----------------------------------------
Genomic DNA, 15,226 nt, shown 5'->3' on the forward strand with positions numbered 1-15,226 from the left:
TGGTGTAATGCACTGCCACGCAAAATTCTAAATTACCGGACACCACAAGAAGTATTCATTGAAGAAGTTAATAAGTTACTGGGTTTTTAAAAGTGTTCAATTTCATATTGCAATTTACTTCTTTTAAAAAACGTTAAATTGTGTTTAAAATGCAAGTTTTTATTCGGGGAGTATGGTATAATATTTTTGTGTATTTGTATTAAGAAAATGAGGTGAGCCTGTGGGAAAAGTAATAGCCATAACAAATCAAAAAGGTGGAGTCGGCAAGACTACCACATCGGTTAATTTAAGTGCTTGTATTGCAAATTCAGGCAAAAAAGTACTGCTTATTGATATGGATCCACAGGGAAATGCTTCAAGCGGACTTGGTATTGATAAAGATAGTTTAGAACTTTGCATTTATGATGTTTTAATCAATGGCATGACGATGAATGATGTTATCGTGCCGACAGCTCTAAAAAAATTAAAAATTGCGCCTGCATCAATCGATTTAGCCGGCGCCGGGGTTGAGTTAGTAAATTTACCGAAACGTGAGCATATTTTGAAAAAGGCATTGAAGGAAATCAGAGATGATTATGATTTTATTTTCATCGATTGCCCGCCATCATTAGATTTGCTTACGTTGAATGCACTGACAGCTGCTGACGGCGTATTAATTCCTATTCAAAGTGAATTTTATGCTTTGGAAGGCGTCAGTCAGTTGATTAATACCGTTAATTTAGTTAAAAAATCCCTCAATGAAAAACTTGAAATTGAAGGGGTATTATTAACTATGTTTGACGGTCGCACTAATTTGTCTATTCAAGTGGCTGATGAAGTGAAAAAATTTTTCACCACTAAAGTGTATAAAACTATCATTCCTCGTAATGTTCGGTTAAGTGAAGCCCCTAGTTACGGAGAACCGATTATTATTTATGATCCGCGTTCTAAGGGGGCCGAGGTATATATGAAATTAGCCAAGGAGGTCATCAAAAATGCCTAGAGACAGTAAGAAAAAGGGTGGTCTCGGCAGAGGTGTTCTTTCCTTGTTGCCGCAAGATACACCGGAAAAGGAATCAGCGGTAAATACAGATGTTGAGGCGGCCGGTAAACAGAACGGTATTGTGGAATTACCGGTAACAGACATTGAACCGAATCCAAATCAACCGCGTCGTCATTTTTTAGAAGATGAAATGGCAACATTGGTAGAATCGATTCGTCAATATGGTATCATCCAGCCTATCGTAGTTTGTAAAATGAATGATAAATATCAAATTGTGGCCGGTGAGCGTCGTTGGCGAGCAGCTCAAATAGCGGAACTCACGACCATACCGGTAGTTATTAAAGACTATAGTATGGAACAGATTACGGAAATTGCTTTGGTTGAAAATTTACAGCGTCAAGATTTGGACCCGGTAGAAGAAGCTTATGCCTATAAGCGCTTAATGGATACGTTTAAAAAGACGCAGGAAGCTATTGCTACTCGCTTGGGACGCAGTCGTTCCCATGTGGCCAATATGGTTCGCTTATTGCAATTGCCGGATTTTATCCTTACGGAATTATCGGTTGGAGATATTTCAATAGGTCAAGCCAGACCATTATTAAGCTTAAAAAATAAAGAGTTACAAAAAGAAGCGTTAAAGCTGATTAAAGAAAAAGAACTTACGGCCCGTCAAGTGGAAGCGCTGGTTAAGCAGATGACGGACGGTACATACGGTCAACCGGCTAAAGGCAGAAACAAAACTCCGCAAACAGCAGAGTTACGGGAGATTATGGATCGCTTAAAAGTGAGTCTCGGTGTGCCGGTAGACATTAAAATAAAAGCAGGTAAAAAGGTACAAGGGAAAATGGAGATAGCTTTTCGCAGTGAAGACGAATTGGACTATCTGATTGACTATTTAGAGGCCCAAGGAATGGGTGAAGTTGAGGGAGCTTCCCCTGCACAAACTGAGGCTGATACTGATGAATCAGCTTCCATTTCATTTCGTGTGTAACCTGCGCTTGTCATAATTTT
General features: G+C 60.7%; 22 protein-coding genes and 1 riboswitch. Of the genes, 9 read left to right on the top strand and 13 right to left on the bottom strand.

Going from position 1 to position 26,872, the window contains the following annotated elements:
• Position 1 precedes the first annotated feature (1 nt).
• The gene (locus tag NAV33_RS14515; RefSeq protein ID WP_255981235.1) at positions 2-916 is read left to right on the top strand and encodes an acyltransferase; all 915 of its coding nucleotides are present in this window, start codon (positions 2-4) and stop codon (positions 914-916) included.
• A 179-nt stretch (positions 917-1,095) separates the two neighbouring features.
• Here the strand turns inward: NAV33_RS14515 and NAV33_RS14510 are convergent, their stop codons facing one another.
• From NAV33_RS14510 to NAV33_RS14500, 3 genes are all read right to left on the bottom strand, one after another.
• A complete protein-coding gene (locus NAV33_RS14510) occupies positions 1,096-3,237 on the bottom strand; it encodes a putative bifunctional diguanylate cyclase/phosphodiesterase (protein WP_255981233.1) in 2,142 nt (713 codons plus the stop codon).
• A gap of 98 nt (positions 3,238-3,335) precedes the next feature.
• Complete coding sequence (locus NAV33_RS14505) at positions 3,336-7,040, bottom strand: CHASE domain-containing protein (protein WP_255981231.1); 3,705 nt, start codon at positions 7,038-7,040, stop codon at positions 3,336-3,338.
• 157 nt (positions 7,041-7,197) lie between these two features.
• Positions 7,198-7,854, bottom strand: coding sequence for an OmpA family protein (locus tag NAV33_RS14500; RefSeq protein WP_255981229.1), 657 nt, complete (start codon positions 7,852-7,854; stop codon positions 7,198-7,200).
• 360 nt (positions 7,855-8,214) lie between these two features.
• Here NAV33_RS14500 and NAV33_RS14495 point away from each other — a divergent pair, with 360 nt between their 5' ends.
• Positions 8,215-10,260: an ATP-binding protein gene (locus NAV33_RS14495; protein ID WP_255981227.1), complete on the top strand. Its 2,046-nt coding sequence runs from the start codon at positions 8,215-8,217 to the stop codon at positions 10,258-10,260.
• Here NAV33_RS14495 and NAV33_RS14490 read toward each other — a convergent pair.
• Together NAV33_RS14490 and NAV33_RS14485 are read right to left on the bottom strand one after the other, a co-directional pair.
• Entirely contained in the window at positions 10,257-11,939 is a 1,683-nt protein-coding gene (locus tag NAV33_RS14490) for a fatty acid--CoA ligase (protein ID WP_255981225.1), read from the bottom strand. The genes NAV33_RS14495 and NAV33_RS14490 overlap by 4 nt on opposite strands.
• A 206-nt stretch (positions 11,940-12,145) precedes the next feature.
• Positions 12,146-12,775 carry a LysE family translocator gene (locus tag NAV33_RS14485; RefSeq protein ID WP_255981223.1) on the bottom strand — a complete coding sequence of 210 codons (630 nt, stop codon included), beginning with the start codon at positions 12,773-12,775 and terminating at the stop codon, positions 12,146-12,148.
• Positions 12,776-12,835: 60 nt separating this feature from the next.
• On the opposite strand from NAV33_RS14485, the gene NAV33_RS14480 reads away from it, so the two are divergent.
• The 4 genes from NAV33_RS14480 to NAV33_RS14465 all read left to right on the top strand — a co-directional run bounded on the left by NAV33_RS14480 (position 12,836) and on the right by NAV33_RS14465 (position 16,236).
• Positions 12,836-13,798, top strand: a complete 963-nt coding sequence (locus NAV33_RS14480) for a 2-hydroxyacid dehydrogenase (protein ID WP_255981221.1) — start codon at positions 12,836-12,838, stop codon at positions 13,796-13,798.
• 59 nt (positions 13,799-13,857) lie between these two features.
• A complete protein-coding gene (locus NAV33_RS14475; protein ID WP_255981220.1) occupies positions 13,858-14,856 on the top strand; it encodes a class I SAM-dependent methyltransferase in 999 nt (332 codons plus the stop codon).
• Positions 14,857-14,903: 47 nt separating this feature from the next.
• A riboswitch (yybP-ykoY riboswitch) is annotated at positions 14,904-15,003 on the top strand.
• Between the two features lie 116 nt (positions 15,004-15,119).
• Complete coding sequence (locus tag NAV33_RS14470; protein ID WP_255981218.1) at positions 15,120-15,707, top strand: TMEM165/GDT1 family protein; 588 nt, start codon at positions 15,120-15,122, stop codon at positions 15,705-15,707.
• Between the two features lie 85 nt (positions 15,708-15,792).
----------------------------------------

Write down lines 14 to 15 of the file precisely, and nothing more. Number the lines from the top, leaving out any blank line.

• Positions 7,198-7,854, bottom strand: coding sequence for an OmpA family protein (locus tag NAV33_RS14500; RefSeq protein WP_255981229.1), 657 nt, complete (start codon positions 7,852-7,854; stop codon positions 7,198-7,200).
• 360 nt (positions 7,855-8,214) lie between these two features.